“I used to think the worst thing in life was to end up all alone, it’s not. The worst thing in life is to end up with people that make you feel alone.”
Robin Williams was many things to many people, but he certainly was unique. Not many actors could bring the kind of comic genius that he brought to movies like Good Morning Vietnam, whilst at the same time retaining the ability to put in as serious a performance as he did in Good Will Hunting. Whilst at times his performances could be a little over sentimental, he was in the main, a superb actor with an ability to engage his audience from the kick off.
When tragedies affect the false world of Hollywood, the gushing praise that ensues can sometimes be far too syrupy, far too much and done in many cases for the wrong reasons. One gets the feeling that in this case, the plaudits and eulogies will be genuine and not contrived.
Williams was found dead aged 63 on August 11th in Marin County, California. The local sheriff immediately called it as suicide by asphyxiation. A terrible tragedy, to end such a giant of human spirit. He was a troubled soul though, and his quote above acts as a possible cruel clue to the reasons behind him taking his own life.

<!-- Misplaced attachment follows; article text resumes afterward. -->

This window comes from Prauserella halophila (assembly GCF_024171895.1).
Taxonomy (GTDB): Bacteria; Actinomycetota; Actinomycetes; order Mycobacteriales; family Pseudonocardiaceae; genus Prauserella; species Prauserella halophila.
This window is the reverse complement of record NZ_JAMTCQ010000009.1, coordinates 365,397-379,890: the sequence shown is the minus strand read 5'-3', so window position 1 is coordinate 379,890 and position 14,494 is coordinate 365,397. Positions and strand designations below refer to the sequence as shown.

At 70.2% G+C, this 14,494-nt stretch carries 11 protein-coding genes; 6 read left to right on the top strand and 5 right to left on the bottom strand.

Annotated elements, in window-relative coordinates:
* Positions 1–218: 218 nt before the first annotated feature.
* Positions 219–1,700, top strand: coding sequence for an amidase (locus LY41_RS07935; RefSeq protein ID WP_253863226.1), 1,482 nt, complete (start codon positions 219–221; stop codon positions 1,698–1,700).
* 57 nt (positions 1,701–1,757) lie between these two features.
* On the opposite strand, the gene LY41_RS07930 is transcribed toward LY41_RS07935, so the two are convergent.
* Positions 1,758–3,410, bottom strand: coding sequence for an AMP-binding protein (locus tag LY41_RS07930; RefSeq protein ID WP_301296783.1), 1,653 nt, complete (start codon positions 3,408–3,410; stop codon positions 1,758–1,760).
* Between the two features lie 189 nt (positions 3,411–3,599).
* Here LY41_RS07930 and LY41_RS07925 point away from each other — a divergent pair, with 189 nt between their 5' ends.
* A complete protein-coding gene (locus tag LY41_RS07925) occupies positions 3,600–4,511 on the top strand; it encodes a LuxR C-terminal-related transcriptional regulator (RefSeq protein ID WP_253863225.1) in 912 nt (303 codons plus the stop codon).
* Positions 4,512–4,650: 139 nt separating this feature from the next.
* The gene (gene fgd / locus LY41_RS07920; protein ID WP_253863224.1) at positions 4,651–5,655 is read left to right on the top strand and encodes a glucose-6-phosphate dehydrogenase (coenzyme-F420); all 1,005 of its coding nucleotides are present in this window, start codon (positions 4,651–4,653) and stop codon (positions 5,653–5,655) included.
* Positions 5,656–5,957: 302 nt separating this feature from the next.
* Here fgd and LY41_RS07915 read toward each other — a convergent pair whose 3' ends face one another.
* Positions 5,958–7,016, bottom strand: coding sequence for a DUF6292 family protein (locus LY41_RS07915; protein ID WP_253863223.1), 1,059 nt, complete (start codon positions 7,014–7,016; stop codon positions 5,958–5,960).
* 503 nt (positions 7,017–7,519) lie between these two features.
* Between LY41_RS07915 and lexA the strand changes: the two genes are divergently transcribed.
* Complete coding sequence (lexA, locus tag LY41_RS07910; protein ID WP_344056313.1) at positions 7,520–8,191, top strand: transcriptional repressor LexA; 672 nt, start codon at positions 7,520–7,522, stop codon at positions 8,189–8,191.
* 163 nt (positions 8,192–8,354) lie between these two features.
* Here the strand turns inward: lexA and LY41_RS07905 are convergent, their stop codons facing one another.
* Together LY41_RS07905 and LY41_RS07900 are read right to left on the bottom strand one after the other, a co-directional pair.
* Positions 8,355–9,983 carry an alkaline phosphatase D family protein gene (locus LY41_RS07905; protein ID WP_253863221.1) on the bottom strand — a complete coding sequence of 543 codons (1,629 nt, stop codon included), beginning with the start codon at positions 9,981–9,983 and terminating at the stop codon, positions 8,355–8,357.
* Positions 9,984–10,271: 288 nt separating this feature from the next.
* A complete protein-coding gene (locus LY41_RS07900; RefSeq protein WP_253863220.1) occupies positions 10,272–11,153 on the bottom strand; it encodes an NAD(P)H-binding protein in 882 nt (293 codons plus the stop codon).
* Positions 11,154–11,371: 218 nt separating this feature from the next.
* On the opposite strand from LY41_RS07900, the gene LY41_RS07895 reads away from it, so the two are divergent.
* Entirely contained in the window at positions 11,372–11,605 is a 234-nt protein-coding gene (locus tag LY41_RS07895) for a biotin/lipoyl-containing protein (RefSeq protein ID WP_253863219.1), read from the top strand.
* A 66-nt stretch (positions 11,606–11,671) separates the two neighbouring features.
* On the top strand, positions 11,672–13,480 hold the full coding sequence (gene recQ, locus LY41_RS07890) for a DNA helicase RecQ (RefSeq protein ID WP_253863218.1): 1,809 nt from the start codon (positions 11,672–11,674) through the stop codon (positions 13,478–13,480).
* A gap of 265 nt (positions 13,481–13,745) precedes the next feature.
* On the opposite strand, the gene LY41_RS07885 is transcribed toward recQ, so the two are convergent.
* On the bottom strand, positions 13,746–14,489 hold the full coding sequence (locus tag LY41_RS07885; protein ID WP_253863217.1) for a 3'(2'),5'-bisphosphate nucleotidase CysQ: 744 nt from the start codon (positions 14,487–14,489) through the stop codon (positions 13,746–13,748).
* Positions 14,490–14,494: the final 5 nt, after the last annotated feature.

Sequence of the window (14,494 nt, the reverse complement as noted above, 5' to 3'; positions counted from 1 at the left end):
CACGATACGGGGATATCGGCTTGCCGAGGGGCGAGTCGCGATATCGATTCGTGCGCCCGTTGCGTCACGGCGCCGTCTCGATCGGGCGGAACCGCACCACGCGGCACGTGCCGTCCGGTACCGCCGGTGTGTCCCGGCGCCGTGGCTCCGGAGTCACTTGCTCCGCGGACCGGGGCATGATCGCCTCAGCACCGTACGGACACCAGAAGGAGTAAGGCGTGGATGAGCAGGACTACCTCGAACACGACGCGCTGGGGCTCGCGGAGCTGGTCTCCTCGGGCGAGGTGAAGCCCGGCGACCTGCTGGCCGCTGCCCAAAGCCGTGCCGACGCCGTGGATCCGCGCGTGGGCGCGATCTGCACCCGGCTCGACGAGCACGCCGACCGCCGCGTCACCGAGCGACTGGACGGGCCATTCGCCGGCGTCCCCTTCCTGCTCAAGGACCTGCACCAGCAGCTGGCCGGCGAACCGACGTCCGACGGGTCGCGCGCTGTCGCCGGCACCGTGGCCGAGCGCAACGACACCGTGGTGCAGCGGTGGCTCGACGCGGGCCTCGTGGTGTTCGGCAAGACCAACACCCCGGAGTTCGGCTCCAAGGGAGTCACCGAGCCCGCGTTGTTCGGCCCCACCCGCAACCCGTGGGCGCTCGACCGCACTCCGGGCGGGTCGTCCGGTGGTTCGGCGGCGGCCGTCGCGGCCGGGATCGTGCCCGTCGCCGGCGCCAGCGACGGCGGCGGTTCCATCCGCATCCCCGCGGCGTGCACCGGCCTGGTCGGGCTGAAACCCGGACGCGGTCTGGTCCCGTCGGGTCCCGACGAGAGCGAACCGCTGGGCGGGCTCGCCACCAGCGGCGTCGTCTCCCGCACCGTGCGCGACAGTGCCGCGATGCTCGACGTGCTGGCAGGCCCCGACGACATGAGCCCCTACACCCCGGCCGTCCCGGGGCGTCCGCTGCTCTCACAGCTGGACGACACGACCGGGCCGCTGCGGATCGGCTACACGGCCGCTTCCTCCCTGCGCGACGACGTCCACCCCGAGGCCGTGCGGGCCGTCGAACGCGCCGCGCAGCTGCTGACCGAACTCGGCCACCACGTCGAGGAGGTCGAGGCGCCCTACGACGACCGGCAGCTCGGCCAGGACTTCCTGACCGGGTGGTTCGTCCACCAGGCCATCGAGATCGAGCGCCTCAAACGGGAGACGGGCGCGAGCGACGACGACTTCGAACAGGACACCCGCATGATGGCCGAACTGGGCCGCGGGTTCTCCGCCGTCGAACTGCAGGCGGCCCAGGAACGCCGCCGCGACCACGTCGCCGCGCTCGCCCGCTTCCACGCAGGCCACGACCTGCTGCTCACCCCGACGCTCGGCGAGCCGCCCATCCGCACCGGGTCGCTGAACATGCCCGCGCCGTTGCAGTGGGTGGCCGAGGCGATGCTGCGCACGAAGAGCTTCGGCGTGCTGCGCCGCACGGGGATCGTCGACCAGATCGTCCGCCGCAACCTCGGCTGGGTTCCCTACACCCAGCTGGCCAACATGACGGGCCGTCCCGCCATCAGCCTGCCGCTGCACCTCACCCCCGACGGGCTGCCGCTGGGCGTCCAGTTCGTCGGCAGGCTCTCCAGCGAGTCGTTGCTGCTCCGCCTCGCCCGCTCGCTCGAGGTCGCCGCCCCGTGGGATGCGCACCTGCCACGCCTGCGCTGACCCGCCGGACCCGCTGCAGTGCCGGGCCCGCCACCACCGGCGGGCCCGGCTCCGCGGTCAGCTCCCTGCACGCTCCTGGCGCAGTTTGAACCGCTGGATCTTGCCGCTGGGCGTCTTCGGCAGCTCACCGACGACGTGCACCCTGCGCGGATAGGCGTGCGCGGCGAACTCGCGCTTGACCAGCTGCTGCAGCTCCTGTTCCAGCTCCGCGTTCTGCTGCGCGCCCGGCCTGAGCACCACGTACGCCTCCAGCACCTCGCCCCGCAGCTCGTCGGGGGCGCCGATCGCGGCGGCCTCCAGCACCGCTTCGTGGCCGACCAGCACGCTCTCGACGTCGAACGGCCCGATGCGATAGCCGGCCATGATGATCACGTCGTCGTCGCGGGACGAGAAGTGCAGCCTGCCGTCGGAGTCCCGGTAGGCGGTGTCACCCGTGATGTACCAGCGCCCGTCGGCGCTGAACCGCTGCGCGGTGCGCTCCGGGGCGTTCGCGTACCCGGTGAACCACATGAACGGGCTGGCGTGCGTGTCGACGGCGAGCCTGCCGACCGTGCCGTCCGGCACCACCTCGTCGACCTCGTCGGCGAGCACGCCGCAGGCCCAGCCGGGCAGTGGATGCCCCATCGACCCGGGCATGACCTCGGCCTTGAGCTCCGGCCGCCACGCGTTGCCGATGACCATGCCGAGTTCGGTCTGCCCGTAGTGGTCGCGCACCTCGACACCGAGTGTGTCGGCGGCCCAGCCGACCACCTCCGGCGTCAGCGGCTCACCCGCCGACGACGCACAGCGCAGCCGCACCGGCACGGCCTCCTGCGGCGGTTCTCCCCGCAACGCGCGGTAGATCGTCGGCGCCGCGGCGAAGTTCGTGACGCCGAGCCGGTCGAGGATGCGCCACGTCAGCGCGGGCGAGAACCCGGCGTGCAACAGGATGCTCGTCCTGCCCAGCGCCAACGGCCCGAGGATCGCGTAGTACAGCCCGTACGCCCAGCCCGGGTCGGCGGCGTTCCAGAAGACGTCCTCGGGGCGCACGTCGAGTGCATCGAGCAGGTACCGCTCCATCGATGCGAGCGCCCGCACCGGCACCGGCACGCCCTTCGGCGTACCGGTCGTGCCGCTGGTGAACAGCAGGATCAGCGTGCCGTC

Few people watching Mrs. Doubtfire would believe that he had these dark moments. Such is the life of a troubled genius. I use the word carefully, but I feel that he genuinely was a genius. In Dead Poets Society, he really was my captain.
Sometimes on chat shows he was reluctant to share the stage with others, I remember one appearance with Billy Connelly where Billy was soldiering on, though looking a little miffed at Williams’ constant attempts to hog the limelight.
There is no mistaking the fact that Hollywood and the world of stand-up has lost a giant. He will be sadly missed, fortunately he leaves behind a legacy that will out live us all. But this is a sad, sad day for the world. Na-Nu Na-Nu.